“This is an opportunity I have been working towards,” Smith said in a statement from the team. “I can’t wait to get behind the wheel full-time and am looking forward to a great season. I learned a lot in 2022 that will really help me to be competitive and run up front in the Xfinity Series. Thank you to Pilot Flying J, TMC Transportation, Allstate Peterbilt Group, and Toyota Racing Development for supporting me in my racing career. I am excited for next year and appreciate the opportunity.”

Said Steve DeSouza, JGR executive vice president of Xfinity Series and driver development, in a statement: “Sammy is a fantastic addition to our 2023 Xfinity lineup. He proved to have the passion and the talent to necessary to compete for wins in the races he ran for us in 2022,” .“We are excited to get him in the No. 18 full time and know he will be competitive from the jump.”

NASCAR Power Rankings: Racing through the numbers

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Some drivers carry one car number throughout their racing careers. The most famous racers in NASCAR’s 75-year history typically are associated with one number, although some have raced under several.

Victories, championships and driver personalities give life to something as generally mundane as a number. And the most popular produce even bigger numbers, as in sales of T-shirts, caps and other souvenirs.

Here’s a look at 10 of the most iconic NASCAR numbers:

NBC Sports NASCAR Power Rankings

1. 43 — Since Richard Petty’s emergence as a superstar in the 1960s, the number 43 has been NASCAR’s most iconic. Although Lee Petty, Richard’s father, usually drove No. 42, he actually scored the first win by the 43, in 1959. The Petty blue No. 43 carried Richard to a string of championships. He scored 192 of his 200 race wins with the number. It rolls on today with Erik Jones, who took the 43 to the Southern 500 victory lane this season.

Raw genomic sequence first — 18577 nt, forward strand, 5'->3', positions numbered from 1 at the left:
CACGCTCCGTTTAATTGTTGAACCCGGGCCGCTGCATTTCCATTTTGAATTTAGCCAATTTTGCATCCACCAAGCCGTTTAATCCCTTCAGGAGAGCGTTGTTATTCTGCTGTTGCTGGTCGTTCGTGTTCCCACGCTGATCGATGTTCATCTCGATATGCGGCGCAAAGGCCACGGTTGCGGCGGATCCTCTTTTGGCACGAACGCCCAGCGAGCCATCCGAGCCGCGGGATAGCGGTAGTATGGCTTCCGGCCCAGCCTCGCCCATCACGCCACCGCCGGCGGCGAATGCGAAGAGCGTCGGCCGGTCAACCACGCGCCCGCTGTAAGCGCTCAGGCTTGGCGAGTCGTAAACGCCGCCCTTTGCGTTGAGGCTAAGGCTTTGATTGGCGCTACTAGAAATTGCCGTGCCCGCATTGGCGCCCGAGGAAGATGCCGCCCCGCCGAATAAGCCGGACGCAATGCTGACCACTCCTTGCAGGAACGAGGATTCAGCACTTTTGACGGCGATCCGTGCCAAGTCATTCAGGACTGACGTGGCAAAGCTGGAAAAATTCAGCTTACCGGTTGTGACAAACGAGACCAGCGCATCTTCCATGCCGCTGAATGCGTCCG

2. 3 — The fiercely facing forward No. 3 became ultra-famous while driven by seven-time champion Dale Earnhardt (although Earnhardt won his first title driving the No. 2). Earnhardt’s black Chevrolet carried the number to new heights, but Fireball Roberts, David Pearson, Junior Johnson, Buck Baker, Buddy Baker and Ricky Rudd, among others, also won in the car.

MORE: Where are they now? Buddy Parrott

3. 21 — The list of drivers who have raced Wood Brothers Racing’s famous No. 21, with the familiar gold foil numbers, reads like a history of NASCAR. David Pearson brought the most fame to the number, but Tim Flock, Curtis Turner, team owner Glen Wood, Cale Yarborough, A.J. Foyt, Donnie Allison, Neil Bonnett and Dale Jarrett also have driven the 21.

4. 11 — This number is responsible for more race wins — 228 — than any other. It also has scored eight championships — three each by Darrell Waltrip and Cale Yarborough and two by Ned Jarrett. Other stars in the 11 over the years: Junior Johnson, Bobby Allison, A.J. Foyt, Terry Labonte, Geoffrey Bodine, Bill Elliott and Denny Hamlin. And some guy named Mario Andretti.